1.4% of India’s 1.4 billion population is movement disabled. A study that examines the prevalence of disability across income classes found that all kinds of disabilities were more concentrated among the poorest category whereas the richest wealth quintile showed low prevalence.
The Indian population continues to be vastly underserved, the delivery of treatments is extremely skewed with a lack of tertiary care and supply of quality medical treatment. In specific, arm amputees in the country encounter numerous barriers to have access and purchase good prosthetics. Tariffs make components of prostheses expensive and the lack of concrete regulatory framework discourages companies from breaking into the industry. Nearly all of the top 40 companies in the medical device sector dominate the market for medium to high- end technology.
Cost versus Convenience
Amputees do not have enough options to select from, and the most common prostheses in the market are not comfortable; neither are they customizable nor are they efficient to complete daily tasks. Therapy services offered to amputees are dismal; users rely on private commercial services that are often expensive and only focus on short-term rehabilitation goals.
In a study conducted by Oxford University among prosthetic users in India, the main reasons cited for not wearing their prosthesis were that the device was heavy, and the harness and socket were uncomfortable. It concludes that prostheses available in the market fail to ensure users regain previous levels of occupation and improve functionality. Another study that analyses literature over 25 years concludes that the most common complaints about body-driven hands are the slowness of movement, difficulty in maintenance, the heaviness of prosthetic, insufficient grip strength, and high-energy expenditure to operate. Around 57% of the population earns below ₹ 2.5 lakh (roughly $3410), and only 35% of the population earns between ₹ 2.5- 10 lakh ( roughly $3410-$13640). Amputees that fall in these income brackets constitute 92% of the population cannot afford high-end prosthetic arms that cost between ₹ 35-40 lakh(roughly $47,600 -$54,400). Most of them are unaware and cannot afford effective therapy at private clinics.
In other words, a vast majority of amputees are unable to afford to pick up a mug of coffee, turn a knob or put on a coat.
The price of normalcy is too expensive for the majority of Indian amputees.
The prosthetics market has a gaping hole. As is typical for an industry dominated by a few giants, like ‘Ottobock’ and ‘Zimmer’, new companies find it difficult to enter the market. What makes it especially challenging is the structure of distribution channels. Doctors typically suggest well -known brands to amputees, and they purchase appropriately priced prosthetics from well- established clinics, prosthetists and trauma care centres. Patients trust their doctors with these decisions, and doctors trust old and well-established brands with their patients. Additionally, government rehabilitation programs are ineffective, and NGO-provided aid cannot cover the entire population. Therefore, there isn’t an expansive selection of financing options for expensive prostheses.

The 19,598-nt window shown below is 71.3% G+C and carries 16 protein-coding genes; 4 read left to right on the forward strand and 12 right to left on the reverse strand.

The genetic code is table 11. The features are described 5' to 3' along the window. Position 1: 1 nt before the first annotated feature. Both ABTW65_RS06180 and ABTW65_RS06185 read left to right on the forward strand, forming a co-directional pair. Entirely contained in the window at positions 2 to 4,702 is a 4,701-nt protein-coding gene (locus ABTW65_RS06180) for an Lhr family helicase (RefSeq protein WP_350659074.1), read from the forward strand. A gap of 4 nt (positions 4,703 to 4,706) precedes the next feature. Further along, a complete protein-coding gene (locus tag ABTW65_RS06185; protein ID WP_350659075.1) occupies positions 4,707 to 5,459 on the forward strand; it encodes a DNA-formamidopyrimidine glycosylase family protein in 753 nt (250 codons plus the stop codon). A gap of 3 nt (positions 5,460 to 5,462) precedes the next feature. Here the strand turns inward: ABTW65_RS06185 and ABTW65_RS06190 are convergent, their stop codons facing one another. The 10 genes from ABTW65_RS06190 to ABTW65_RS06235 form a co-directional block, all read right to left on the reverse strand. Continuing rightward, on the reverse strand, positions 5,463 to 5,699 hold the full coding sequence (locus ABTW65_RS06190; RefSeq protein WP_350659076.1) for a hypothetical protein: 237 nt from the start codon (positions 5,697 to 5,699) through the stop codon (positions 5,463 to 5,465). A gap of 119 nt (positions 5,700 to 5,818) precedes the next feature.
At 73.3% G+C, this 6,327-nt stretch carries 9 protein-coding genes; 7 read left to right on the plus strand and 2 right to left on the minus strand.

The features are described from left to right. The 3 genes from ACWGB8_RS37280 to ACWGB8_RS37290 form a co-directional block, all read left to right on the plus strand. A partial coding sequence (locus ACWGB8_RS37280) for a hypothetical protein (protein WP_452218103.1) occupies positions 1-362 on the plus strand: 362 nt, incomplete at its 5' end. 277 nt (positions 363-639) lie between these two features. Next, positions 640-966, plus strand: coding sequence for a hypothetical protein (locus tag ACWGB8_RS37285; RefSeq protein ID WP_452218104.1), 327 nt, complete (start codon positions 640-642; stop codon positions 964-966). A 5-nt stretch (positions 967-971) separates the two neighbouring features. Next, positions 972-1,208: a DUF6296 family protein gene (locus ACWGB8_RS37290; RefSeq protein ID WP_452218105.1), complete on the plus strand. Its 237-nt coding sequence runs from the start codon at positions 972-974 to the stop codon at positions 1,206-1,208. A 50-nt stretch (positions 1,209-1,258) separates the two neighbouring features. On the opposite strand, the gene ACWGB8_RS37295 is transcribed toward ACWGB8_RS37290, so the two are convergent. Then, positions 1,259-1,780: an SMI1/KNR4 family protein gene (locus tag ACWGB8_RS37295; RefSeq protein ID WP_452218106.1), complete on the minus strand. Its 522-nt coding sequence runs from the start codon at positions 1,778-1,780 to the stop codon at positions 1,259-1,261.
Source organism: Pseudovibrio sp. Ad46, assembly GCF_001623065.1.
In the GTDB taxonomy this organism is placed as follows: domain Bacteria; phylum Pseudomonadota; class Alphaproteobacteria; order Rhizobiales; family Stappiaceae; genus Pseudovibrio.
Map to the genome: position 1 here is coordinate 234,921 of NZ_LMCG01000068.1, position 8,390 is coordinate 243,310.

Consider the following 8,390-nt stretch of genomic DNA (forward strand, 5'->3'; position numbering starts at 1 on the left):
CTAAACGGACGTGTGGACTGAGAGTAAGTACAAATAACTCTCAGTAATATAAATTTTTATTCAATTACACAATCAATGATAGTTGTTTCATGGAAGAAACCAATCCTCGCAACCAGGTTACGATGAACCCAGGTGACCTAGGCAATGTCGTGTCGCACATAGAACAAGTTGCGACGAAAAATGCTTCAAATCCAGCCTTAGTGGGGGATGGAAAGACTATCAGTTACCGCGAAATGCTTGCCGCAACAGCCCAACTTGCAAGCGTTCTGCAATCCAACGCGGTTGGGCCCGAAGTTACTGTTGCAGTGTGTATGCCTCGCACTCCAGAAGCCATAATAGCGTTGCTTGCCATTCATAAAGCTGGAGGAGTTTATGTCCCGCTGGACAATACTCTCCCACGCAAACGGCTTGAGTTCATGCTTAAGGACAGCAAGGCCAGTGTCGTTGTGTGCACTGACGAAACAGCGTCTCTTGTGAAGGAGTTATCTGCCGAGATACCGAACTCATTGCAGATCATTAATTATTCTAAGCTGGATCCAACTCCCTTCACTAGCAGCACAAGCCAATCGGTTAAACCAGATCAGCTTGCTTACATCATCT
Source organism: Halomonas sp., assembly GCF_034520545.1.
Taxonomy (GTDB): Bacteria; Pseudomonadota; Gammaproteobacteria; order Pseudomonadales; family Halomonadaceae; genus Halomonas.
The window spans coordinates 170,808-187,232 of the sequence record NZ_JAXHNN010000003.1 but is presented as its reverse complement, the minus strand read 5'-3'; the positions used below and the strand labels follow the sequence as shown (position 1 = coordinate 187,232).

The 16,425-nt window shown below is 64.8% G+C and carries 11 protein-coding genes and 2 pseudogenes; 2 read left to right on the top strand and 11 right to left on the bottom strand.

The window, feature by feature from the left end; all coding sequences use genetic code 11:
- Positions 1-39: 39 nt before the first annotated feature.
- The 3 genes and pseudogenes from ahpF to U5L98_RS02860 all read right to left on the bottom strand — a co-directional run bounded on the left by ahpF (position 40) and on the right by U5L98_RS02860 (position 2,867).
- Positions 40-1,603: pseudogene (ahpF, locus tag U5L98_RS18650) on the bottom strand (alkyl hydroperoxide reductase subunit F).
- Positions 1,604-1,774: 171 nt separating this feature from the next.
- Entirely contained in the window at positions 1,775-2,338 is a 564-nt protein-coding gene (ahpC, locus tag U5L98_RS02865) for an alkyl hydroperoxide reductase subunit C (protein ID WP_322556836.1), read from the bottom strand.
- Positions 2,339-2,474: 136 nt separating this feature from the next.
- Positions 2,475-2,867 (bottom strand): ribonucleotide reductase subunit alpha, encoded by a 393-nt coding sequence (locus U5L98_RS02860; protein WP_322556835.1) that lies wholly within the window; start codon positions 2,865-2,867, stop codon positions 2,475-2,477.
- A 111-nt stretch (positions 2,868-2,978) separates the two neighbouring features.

Much Needed Disruptive Technology
However, there are new companies challenging the norm in the industry. Various biomedical- start-ups, for example, provide efficient prostheses and affordable prices. 3D printing is starting to emerge as a viable production method, and financial schemes recently established by the government would ensure higher ease of doing business in this industry.
Companies like Symbionic too strive to make a difference in this area. In terms of product design, traditionally-made prosthetics may take weeks or months to produce. 3D technology allows Symbionic to cut down manufacturing time to a mere 3-5 days. This technology also allows for a greater degree of movement and control that factory-made prosthetics don’t have, and allows for customization of fit.
In terms of therapy services, Symbionic aims to set up VR-therapy units in hospitals to offer a cheaper, yet more effective alternative to current therapeutic practices in trauma care centers. A study in 2018 concludes that VR has become a very important option for effective pain management. As VR system cost has fallen in recent years, immersive VR is increasingly used as an adjunct therapy and may soon allow for patient-directed analgesia in the outpatient setting. It also acknowledges that there is potential for greater research into identifying long term treatment of pain.
Poor access to high quality prosthetics, expensive price ranges and lack of affordable therapy services lead to poor quality of life. These problems lie in regulatory and economic barriers created by virtue of the nature of the industry.
While the question of ethics is highly debatable, it is clear that the problems that arise because of the industry structure create unjustifiable barriers for amputees to lead a normal life. It is highly important to amputees, and to the larger population, that such devices are made affordable and accessible, and that new structural changes are made for start-ups to enter the industry.
Sruti is currently an intern at Symbionic and a third-year student at Emory. She’s an Economics major and hopes to pursue research in the field of developmental Economics in the future.
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